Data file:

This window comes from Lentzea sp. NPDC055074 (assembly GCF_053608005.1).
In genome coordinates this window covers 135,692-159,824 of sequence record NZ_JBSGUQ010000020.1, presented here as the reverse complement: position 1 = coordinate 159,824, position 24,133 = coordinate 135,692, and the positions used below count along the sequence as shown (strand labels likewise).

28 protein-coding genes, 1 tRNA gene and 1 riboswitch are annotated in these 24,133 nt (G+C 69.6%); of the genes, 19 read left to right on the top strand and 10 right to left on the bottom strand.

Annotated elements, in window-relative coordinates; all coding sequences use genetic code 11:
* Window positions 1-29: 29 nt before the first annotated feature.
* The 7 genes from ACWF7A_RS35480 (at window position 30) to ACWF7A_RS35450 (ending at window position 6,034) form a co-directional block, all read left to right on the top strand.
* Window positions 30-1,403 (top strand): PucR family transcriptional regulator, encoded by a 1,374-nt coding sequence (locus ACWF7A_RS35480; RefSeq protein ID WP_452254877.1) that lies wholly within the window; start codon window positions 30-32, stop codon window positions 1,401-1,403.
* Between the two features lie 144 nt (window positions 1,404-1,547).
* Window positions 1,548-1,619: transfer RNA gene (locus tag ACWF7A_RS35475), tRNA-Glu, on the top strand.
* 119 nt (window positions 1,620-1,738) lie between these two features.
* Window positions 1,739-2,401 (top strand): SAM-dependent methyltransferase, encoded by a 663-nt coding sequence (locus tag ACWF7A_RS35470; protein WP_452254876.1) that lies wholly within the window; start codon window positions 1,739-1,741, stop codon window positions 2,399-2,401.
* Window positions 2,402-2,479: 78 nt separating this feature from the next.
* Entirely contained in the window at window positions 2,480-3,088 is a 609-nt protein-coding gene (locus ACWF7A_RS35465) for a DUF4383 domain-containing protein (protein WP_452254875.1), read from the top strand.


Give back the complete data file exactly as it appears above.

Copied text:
This window comes from Lentzea sp. NPDC055074 (assembly GCF_053608005.1).
In genome coordinates this window covers 135,692-159,824 of sequence record NZ_JBSGUQ010000020.1, presented here as the reverse complement: position 1 = coordinate 159,824, position 24,133 = coordinate 135,692, and the positions used below count along the sequence as shown (strand labels likewise).

28 protein-coding genes, 1 tRNA gene and 1 riboswitch are annotated in these 24,133 nt (G+C 69.6%); of the genes, 19 read left to right on the top strand and 10 right to left on the bottom strand.

Annotated elements, in window-relative coordinates; all coding sequences use genetic code 11:
* Window positions 1-29: 29 nt before the first annotated feature.
* The 7 genes from ACWF7A_RS35480 (at window position 30) to ACWF7A_RS35450 (ending at window position 6,034) form a co-directional block, all read left to right on the top strand.
* Window positions 30-1,403 (top strand): PucR family transcriptional regulator, encoded by a 1,374-nt coding sequence (locus ACWF7A_RS35480; RefSeq protein ID WP_452254877.1) that lies wholly within the window; start codon window positions 30-32, stop codon window positions 1,401-1,403.
* Between the two features lie 144 nt (window positions 1,404-1,547).
* Window positions 1,548-1,619: transfer RNA gene (locus tag ACWF7A_RS35475), tRNA-Glu, on the top strand.
* 119 nt (window positions 1,620-1,738) lie between these two features.
* Window positions 1,739-2,401 (top strand): SAM-dependent methyltransferase, encoded by a 663-nt coding sequence (locus tag ACWF7A_RS35470; protein WP_452254876.1) that lies wholly within the window; start codon window positions 1,739-1,741, stop codon window positions 2,399-2,401.
* Window positions 2,402-2,479: 78 nt separating this feature from the next.
* Entirely contained in the window at window positions 2,480-3,088 is a 609-nt protein-coding gene (locus ACWF7A_RS35465) for a DUF4383 domain-containing protein (protein WP_452254875.1), read from the top strand.